Assessing landslide occurrence with snow data and other site information

TitleAssessing landslide occurrence with snow data and other site information
Publication TypeConference Proceedings
Year of Conference1987
AuthorsCheng, J. D.
Conference Name55th Annual Western Snow Conference
Series TitleProceedings of the 55th Annual Western Snow Conference
Date PublishedApril 1987
PublisherWestern Snow Conference
Conference LocationVancouver, British Columbia
KeywordsExtreme Climatic Event, Landslides, Mass Wasting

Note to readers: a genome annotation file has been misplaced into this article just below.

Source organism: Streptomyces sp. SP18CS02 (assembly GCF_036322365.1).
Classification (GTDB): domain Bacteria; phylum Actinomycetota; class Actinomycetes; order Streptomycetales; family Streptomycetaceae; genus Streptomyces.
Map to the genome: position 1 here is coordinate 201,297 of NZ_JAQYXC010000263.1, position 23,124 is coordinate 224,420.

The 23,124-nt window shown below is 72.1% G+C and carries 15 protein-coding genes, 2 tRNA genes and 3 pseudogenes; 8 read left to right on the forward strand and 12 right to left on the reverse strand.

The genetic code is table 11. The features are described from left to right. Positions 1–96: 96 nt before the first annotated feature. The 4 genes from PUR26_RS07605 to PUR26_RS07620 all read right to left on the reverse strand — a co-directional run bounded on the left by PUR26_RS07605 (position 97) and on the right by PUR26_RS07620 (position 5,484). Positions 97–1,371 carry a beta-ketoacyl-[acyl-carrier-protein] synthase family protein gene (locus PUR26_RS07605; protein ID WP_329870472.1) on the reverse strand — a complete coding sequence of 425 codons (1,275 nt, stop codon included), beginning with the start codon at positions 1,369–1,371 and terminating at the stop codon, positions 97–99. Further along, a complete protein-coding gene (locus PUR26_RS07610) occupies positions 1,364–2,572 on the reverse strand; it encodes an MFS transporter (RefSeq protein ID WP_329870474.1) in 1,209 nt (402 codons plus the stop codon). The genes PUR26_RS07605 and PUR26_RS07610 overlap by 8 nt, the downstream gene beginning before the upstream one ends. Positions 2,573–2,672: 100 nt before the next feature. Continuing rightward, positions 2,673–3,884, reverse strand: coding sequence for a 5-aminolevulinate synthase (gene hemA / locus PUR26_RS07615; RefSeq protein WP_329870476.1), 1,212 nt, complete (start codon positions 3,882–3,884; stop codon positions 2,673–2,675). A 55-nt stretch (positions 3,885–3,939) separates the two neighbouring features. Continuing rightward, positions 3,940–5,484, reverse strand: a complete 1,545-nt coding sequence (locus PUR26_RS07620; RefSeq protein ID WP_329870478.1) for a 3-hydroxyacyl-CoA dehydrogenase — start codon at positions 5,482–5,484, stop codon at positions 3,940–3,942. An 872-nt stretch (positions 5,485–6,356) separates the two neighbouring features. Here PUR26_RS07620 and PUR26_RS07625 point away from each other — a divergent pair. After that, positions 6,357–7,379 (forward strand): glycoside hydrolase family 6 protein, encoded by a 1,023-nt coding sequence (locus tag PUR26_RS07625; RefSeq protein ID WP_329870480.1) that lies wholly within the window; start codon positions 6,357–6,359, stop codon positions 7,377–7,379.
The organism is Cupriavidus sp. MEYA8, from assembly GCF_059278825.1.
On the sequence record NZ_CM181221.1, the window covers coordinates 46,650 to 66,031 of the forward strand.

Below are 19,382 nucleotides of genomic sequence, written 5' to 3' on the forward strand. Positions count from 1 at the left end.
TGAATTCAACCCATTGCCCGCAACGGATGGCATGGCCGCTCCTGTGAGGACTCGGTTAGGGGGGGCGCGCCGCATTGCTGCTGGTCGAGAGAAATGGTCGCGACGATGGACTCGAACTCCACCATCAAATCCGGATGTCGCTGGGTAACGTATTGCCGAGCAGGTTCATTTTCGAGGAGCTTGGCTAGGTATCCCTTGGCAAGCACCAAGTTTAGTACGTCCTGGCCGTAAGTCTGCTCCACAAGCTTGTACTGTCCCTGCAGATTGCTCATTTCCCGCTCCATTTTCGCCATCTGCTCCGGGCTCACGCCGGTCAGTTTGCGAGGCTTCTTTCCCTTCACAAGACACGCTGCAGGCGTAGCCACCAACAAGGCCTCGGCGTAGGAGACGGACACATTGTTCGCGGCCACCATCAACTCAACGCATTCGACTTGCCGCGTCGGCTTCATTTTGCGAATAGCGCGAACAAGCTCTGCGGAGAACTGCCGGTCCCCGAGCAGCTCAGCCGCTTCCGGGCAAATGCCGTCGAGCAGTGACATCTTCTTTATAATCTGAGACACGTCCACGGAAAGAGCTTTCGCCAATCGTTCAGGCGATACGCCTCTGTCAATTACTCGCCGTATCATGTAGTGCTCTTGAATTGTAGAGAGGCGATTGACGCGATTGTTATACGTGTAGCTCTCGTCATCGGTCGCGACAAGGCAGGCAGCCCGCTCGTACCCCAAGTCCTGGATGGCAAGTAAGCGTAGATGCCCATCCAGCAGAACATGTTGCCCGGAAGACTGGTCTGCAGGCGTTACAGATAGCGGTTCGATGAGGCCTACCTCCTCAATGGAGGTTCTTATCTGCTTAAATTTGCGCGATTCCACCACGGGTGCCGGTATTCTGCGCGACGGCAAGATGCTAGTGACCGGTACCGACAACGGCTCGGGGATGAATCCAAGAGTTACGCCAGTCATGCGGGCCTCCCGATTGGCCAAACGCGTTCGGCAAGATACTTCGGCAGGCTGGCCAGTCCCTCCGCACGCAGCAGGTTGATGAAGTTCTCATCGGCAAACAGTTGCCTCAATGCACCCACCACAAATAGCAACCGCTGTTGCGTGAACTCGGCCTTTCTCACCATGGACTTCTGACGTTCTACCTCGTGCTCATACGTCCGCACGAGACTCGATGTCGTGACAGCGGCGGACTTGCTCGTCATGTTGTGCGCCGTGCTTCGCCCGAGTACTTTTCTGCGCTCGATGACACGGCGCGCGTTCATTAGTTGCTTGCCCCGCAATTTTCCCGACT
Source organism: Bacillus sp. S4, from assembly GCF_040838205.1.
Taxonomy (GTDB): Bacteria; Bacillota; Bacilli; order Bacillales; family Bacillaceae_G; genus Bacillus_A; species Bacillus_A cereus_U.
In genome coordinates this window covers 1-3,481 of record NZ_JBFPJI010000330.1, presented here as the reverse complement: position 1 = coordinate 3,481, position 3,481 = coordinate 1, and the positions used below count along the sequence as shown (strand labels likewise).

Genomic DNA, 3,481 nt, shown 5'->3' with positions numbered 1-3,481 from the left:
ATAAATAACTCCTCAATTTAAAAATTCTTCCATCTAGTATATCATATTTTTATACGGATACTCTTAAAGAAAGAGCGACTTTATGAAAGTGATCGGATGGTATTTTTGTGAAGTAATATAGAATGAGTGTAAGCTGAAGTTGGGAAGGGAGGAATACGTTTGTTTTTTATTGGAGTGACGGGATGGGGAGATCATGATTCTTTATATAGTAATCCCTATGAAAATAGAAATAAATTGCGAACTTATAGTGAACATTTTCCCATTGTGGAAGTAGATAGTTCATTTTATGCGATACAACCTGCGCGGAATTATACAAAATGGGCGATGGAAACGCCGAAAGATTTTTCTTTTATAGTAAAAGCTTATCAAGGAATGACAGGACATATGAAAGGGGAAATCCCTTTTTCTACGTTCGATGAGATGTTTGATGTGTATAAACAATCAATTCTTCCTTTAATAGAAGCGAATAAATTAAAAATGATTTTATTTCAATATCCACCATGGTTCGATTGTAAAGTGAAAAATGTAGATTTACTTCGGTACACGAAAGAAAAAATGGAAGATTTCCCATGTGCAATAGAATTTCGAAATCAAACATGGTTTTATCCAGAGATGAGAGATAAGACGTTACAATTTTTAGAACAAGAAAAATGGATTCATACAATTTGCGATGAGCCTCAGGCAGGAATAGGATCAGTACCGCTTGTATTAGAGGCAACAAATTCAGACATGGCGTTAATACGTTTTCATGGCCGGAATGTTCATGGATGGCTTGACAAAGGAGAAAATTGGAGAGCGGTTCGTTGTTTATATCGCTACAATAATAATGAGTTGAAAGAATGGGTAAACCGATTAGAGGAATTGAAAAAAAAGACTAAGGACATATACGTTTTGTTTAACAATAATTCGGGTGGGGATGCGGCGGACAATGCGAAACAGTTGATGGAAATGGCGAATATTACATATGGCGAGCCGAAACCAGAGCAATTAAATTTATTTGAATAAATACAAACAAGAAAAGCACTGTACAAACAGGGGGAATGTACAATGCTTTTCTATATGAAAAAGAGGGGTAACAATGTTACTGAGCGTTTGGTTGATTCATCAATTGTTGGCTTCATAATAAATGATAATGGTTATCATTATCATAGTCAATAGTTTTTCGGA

In early April, 1985, large landslides occurred at several low elevation forested locations iN south central B.C. causing damage to railroad and fish habitats with economic and legal implications. The causes of these landslides were assessed using snow and temperature data as well as other site information. Field inspections revealed that several features combined to make these locations very susceptible to mass wasting. These features include steep and convergent slope, shallow soil with high density subsoil, and the evidence of scars from uprooted trees by previous windthrow. However, these landslides were considered to have been mainly triggered by an extraordinary climatic event that provided an extremely large amount of water to the soil. Analyses of snow course, snow pillow and temperature data indicate that this climatic event in fact produced record-breaking snowmelt water (380 mm) at these low elevation locations.